Test the DRF with Swagger UI

In the last post, we discussed the Django REST Framework, or DRF for short. The DRF lets you create really simple and powerful APIs with very little coding. Using Models and Model Serializers with generic List and Update Views, you can have a working API in no time at all.

The source code for the project DRF by Example is located on GitHub.

Now that we have a solid foundation for our project and a RESTful API design pattern, we can begin documenting our API as well as provide a cool testing environment with Swagger UI.

To enable Swagger UI in your API project, for Django and DRF...

(.env) $ pip3 install django-swagger

Add this to your root URLs conf.

From the Gist above, we set schema_view to our Swagger definition.

schema_view = get_swagger_view(title='DRF by Example')

Then wire up the route: /api/docs/ to schema_view.

Next, in your browser, go to: http://localhost:8888/api/docs/

Now, start testing your API...

In my example from the last post, we are going to GeoLocate an IP Address. Select locations and expand the list. Select geolocate and click Try It Out. Enter your IP address and click Execute.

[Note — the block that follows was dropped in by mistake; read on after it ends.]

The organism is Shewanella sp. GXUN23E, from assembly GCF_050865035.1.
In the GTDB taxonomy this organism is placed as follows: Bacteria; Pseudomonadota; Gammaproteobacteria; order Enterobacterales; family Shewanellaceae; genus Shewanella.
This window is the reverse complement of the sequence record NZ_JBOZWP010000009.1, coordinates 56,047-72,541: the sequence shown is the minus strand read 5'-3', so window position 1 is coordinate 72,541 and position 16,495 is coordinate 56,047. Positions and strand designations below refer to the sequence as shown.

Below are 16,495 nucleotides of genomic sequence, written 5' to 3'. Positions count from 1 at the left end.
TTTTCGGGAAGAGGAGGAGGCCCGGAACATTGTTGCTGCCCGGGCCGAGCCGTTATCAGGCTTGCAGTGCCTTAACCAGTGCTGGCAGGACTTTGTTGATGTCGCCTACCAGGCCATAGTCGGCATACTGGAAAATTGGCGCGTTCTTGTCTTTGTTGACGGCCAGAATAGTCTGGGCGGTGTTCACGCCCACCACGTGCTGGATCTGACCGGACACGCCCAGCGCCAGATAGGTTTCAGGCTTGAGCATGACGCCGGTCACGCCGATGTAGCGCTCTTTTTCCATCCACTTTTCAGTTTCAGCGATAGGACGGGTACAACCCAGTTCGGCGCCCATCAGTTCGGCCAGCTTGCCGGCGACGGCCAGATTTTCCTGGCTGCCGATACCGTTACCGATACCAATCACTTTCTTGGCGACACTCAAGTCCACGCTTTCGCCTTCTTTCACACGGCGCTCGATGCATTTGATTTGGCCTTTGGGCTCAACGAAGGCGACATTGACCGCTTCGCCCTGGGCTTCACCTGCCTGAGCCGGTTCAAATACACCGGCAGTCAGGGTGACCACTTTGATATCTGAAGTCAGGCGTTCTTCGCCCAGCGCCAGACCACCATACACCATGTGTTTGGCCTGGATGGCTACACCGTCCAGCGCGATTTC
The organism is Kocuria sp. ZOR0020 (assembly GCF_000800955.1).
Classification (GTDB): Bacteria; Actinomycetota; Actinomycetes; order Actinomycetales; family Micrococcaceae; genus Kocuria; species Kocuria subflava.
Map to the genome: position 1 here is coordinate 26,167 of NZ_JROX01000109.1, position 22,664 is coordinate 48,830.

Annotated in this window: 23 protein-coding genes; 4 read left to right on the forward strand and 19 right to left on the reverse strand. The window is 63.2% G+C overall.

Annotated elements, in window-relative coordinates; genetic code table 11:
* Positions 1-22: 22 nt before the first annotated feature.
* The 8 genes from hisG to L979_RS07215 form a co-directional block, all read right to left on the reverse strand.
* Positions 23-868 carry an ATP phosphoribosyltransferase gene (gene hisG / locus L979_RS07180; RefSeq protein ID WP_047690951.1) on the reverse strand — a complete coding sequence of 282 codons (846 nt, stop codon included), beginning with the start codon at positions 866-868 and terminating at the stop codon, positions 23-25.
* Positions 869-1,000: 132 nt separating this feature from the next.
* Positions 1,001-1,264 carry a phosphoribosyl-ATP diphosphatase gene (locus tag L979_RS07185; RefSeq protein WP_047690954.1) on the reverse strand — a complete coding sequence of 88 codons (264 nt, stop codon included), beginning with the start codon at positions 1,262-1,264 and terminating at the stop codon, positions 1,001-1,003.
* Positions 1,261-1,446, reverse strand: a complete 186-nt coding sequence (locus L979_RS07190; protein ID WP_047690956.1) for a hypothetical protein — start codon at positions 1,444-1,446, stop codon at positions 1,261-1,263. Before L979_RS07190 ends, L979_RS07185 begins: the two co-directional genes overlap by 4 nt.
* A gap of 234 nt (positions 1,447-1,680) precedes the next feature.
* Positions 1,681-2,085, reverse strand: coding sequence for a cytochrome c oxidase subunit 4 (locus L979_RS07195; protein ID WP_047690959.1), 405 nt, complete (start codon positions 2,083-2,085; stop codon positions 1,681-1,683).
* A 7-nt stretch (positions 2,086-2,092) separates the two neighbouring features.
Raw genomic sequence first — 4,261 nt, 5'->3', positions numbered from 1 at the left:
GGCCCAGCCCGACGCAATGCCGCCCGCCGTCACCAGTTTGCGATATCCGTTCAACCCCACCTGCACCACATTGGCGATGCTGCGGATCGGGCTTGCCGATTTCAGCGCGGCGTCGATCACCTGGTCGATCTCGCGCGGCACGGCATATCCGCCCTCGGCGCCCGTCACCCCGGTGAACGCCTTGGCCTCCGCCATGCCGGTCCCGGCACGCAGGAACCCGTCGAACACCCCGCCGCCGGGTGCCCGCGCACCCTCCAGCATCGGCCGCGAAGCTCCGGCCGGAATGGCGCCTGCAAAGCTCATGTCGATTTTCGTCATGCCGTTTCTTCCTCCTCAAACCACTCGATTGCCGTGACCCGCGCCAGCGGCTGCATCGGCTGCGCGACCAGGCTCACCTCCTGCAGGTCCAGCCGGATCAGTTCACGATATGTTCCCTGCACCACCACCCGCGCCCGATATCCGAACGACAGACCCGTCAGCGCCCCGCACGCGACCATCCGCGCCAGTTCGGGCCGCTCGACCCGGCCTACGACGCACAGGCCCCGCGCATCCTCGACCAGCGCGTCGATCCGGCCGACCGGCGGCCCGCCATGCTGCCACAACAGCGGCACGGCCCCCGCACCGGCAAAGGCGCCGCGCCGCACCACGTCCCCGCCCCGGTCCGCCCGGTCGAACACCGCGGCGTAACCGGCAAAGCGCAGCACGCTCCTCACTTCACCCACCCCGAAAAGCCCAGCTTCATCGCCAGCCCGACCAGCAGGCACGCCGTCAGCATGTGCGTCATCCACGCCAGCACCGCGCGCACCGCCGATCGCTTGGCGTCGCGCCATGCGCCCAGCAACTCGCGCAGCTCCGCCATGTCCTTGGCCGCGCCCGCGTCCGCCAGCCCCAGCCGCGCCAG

swagger-ui

You can see in the image above, the nicely formatted response body, reponse headers, response status code.

Wrapping Up

The DRF makes it ridiculously simple to create killer APIs with little effort using a set of very specific design patterns.

Swagger UI extends the API development toolset by helping you test and document your API while you are building. When testing, use Swagger to check the response body data and response codes the server sends back to the test client. This really helps speed up development and ensures the API is responding correctly.

Learn more about Swagger UI.

Craig Derington

Secular Humanist, Libertarian, FOSS Evangelist building Cloud Apps developed on Red Hat Enterprise Linux and Ubuntu Server. My toolset includes Python, Celery, Flask, Django, MySQL, MongoDB and Git.

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